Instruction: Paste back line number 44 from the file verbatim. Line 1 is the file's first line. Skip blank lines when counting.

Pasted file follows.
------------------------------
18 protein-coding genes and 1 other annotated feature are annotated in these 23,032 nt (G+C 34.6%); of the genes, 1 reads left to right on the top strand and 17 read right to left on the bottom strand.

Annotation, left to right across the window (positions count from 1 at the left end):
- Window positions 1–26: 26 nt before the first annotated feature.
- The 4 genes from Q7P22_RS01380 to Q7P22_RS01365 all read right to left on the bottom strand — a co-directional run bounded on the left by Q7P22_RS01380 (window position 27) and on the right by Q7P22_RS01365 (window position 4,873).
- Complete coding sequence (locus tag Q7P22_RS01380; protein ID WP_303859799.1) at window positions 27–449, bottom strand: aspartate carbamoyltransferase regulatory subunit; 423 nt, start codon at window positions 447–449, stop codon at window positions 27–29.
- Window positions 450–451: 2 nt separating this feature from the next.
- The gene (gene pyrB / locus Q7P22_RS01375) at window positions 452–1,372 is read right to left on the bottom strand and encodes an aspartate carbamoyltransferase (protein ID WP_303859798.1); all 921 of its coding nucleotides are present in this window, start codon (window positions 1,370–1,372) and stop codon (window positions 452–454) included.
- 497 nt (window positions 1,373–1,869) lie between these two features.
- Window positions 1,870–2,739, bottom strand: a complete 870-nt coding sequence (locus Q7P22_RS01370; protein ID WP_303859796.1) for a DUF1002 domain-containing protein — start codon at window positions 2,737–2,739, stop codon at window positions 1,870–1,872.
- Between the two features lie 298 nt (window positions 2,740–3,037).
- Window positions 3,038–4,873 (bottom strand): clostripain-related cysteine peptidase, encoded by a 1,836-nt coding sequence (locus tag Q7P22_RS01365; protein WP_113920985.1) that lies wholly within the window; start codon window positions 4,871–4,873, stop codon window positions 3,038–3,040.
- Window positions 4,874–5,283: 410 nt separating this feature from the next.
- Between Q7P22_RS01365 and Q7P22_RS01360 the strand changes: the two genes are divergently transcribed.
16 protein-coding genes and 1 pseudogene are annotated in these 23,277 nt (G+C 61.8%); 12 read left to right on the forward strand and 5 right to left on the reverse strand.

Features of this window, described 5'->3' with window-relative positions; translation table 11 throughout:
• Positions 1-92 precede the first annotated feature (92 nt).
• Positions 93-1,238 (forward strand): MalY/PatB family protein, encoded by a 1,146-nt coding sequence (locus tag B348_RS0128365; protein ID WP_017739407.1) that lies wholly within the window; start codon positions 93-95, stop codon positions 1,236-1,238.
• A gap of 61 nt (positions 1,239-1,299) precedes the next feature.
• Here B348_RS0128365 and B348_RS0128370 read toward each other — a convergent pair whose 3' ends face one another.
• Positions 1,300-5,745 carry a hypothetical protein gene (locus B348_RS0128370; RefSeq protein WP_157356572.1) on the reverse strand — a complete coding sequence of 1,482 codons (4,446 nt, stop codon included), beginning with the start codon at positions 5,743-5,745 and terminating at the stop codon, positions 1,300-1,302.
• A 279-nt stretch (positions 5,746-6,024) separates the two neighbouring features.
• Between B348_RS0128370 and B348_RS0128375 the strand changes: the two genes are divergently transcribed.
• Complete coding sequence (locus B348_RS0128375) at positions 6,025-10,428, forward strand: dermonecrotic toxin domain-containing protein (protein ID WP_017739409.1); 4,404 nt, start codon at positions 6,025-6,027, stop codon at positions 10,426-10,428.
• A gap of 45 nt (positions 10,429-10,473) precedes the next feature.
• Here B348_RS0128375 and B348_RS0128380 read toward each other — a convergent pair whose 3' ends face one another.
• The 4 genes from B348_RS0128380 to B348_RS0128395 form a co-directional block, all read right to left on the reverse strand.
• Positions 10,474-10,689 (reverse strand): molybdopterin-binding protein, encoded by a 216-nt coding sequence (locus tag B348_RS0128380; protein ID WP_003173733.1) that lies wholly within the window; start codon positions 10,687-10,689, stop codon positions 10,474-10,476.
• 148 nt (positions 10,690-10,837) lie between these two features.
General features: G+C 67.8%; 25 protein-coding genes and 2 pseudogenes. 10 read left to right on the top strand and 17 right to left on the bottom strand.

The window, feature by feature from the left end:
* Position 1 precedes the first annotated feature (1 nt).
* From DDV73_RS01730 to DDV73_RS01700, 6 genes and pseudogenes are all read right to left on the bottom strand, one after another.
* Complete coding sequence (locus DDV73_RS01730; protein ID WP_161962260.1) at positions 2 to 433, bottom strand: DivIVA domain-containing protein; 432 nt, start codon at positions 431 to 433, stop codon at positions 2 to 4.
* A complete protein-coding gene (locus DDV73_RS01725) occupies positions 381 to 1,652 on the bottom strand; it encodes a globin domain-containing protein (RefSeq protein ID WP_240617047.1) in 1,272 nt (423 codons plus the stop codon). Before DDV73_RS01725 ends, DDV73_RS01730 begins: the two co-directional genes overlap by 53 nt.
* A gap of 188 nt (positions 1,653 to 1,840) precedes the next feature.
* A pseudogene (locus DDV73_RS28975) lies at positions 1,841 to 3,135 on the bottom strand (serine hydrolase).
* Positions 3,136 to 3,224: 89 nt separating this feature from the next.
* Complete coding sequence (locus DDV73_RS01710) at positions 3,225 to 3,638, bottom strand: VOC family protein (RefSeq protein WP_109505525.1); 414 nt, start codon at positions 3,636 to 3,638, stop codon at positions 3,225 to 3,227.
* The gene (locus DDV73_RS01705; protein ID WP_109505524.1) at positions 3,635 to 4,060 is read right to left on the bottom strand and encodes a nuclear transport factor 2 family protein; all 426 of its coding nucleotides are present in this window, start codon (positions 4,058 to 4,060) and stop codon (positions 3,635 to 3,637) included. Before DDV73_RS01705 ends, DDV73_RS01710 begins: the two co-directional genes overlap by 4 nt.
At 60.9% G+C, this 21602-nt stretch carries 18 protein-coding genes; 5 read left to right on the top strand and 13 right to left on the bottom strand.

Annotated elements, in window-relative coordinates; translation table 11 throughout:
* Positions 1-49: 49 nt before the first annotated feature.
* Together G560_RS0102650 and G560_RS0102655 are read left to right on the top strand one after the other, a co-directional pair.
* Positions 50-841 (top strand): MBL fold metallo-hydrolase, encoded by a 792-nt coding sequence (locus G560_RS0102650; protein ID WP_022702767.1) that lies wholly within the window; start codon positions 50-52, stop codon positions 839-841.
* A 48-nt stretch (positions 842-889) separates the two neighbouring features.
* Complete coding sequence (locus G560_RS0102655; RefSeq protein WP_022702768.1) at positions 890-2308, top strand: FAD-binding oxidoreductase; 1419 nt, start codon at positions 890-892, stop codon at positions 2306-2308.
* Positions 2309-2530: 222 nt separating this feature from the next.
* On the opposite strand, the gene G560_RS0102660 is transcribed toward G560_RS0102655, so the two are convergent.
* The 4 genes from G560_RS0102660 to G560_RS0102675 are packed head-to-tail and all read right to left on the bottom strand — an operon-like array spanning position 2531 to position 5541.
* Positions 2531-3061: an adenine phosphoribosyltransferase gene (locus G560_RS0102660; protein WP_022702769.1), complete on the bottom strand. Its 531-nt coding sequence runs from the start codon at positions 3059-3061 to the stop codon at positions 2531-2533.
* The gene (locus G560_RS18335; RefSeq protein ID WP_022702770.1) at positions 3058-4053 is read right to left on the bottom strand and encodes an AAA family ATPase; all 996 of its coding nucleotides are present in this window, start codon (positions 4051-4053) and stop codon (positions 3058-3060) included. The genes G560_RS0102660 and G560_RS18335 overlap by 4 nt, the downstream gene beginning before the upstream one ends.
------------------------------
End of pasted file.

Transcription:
* Positions 50-841 (top strand): MBL fold metallo-hydrolase, encoded by a 792-nt coding sequence (locus G560_RS0102650; protein ID WP_022702767.1) that lies wholly within the window; start codon positions 50-52, stop codon positions 839-841.